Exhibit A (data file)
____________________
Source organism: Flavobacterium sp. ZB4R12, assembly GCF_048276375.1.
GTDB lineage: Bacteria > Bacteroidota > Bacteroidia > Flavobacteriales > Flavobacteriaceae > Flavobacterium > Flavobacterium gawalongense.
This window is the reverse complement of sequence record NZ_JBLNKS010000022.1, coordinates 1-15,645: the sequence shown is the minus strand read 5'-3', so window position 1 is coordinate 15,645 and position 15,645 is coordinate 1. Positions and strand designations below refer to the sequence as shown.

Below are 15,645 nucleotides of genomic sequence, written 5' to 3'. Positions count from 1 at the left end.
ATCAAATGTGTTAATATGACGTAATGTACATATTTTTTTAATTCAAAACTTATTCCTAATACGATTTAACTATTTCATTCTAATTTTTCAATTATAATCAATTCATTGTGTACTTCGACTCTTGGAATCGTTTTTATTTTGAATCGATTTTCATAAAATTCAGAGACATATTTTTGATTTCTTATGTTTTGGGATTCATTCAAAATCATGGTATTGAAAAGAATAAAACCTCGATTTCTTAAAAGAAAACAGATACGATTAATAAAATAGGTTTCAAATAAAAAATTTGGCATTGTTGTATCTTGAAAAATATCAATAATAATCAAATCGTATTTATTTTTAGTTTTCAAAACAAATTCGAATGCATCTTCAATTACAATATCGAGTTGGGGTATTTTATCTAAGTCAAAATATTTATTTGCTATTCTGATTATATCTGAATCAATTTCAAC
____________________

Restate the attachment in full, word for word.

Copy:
Source organism: Flavobacterium sp. ZB4R12, assembly GCF_048276375.1.
GTDB lineage: Bacteria > Bacteroidota > Bacteroidia > Flavobacteriales > Flavobacteriaceae > Flavobacterium > Flavobacterium gawalongense.
This window is the reverse complement of sequence record NZ_JBLNKS010000022.1, coordinates 1-15,645: the sequence shown is the minus strand read 5'-3', so window position 1 is coordinate 15,645 and position 15,645 is coordinate 1. Positions and strand designations below refer to the sequence as shown.

Below are 15,645 nucleotides of genomic sequence, written 5' to 3'. Positions count from 1 at the left end.
ATCAAATGTGTTAATATGACGTAATGTACATATTTTTTTAATTCAAAACTTATTCCTAATACGATTTAACTATTTCATTCTAATTTTTCAATTATAATCAATTCATTGTGTACTTCGACTCTTGGAATCGTTTTTATTTTGAATCGATTTTCATAAAATTCAGAGACATATTTTTGATTTCTTATGTTTTGGGATTCATTCAAAATCATGGTATTGAAAAGAATAAAACCTCGATTTCTTAAAAGAAAACAGATACGATTAATAAAATAGGTTTCAAATAAAAAATTTGGCATTGTTGTATCTTGAAAAATATCAATAATAATCAAATCGTATTTATTTTTAGTTTTCAAAACAAATTCGAATGCATCTTCAATTACAATATCGAGTTGGGGTATTTTATCTAAGTCAAAATATTTATTTGCTATTCTGATTATATCTGAATCAATTTCAAC